Attached a text published by Haaretz.
On the anniversary of Yitzhak Rabin’s assassination, Haaretz asked nine Israelis to comment on the state of the Israeli left. Their contributions were published on November 14, 2008. Uri Avnery’s contribution follows:
In the crucial battle over the national consciousness, we are experiencing great
Let us pause to recall: In the aftermath of the 1948 war, when we said there
is a Palestinian people and that peace should be made with it, there were not 100
When we said a
Palestinian state should be established alongside
When we insisted that
dialogue with the PLO was vital, we were called traitors. Four cabinet ministers
demanded that I be prosecuted for treason after I met Yasser
We were subjected to endless denunciation when we made it clear that
East Jerusalem had to be
the capital of
When we said that the settlements are a cancer in the nation's body and that we need to talk to Hamas, we received death threats.
Yet these positions have by now come to be accepted by most of the Israeli public. The "two-state solution" is a matter of worldwide consensus, and even politicians who oppose it must pretend to endorse it.
So if things are so good, why are they so bad?
The victory in the battle
for national awareness does not come hand in hand with a political victory. On
the contrary: The settlements are growing at an alarming rate, even though
their residents are isolated within the Israeli public. The occupation is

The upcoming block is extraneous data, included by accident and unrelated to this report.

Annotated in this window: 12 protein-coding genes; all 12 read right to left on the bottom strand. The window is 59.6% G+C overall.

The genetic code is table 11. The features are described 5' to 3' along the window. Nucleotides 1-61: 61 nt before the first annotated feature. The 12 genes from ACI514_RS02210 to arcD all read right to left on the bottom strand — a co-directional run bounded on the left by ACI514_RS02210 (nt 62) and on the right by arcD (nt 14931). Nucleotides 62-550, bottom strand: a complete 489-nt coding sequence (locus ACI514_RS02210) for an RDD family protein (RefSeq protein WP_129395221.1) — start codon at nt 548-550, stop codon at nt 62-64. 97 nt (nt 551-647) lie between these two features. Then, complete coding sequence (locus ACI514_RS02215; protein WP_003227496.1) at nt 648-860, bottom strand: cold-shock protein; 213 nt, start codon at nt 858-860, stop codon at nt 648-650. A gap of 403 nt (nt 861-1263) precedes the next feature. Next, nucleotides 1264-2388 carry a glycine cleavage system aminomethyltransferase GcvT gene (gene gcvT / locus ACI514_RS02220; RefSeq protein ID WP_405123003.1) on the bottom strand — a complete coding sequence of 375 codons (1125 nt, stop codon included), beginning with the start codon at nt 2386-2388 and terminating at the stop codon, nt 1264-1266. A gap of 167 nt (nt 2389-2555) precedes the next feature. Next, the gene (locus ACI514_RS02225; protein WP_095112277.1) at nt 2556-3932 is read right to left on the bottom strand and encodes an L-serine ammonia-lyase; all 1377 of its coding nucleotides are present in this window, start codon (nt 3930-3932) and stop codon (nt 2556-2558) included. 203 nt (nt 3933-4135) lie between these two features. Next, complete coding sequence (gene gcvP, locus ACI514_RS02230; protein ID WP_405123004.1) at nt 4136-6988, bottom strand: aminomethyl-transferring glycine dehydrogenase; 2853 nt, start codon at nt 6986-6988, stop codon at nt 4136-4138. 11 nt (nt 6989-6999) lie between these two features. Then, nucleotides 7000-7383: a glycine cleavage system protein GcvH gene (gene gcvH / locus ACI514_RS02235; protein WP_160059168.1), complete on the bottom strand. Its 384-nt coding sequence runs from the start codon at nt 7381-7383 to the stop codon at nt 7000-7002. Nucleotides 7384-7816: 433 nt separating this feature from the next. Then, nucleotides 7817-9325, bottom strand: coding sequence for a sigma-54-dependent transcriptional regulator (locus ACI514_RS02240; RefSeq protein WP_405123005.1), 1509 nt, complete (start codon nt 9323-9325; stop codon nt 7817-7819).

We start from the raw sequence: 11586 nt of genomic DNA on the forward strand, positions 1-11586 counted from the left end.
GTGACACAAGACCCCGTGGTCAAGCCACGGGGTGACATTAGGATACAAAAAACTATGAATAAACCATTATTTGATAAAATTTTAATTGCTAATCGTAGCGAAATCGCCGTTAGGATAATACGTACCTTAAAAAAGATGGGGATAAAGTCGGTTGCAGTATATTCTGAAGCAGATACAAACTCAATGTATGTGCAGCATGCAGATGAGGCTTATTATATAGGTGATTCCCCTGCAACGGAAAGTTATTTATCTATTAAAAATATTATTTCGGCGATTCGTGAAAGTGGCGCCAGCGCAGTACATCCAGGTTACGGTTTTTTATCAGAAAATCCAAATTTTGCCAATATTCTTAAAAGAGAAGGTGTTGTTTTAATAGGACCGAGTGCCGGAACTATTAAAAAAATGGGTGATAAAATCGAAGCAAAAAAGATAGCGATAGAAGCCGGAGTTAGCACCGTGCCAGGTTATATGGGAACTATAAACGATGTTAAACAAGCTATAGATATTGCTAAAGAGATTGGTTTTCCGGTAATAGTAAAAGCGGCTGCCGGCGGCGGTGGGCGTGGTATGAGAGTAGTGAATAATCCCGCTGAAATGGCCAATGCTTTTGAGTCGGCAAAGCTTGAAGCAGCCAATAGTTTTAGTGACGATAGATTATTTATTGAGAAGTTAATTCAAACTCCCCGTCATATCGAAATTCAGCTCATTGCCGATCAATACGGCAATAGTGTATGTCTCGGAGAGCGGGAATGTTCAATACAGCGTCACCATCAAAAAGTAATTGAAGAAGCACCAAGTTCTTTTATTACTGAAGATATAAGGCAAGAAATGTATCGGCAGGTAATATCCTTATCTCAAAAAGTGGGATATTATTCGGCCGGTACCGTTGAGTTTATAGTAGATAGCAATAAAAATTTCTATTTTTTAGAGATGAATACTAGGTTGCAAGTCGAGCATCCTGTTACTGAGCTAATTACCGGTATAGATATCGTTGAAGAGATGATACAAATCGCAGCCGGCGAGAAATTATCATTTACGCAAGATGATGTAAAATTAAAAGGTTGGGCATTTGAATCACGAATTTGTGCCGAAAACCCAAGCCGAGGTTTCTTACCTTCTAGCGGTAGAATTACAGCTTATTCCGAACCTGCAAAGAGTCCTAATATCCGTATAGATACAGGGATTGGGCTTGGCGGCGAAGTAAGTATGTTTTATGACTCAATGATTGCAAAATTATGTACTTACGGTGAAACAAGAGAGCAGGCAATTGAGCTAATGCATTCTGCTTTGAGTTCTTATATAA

becoming entrenched. The settlers are infiltrating the military's high command.
The large political parties pay lip service to making peace and do the
opposite. The upcoming elections will include three large, outdated, tired
parties, which have already been in charge of the country and demonstrated
their inability or unwillingness to bring about change. There is no chance that
Many factors can be
blamed for this. The recent presidents of the
supported the proponents of settlement and annexation. Ehud Barak pulled the rug out from under the Israeli peace camp when he returned from Camp David to spread the mendacious mantra that "I have left no stone unturned on the road to peace / I have offered them unprecedented generous terms / They have turned everything down / We have is no partner for peace."
Politics is about power. The Labor Movement, in the days before the establishment of the State of Israel, knew this well and created its power structures in all areas of life. That is why it dominated the Jewish community here for two generations. Its power had negative side effects, but it also enabled it to
direct the establishment of the state.
Since then, the Israeli left has moved from one extreme to the other, reaching the point of utter political collapse. It seemed to believe that if the right message were only voiced, everything would then happen on its own.
The left has divested itself of all its political assets and of almost all its media
assets. It has lost touch with
Israelis that peace is possible, that there is a partner for peace.
Without access to the media, the voice of the active, dedicated and resolute part of the peace camp rings weak.
The appearance of Barack Obama, the man who came from nowhere and led a historic revolution, proves that anything is possible. People with an exciting vision, creative thinking, courage, determination and a clear message can work miracles. Two years ago no one believed it was possible. Now it has happened. Obama has mobilized an entire new generation, which understands that change must be political and that political mobilization is the duty of anyone who wants to fix the world.
On Saturday, two weeks
ago, the proponents of peace gathered at
I believe that the Israeli Obama will find fertile ground for peace. I would like to be
present at his victory rally at
@ Haaretz info: The author is a writer, journalist and former MK. He edited the Ha'olam Hazeh newsmagazine, was among the first Israelis to meet with Yasser Arafat and founded the Gush Shalom movement.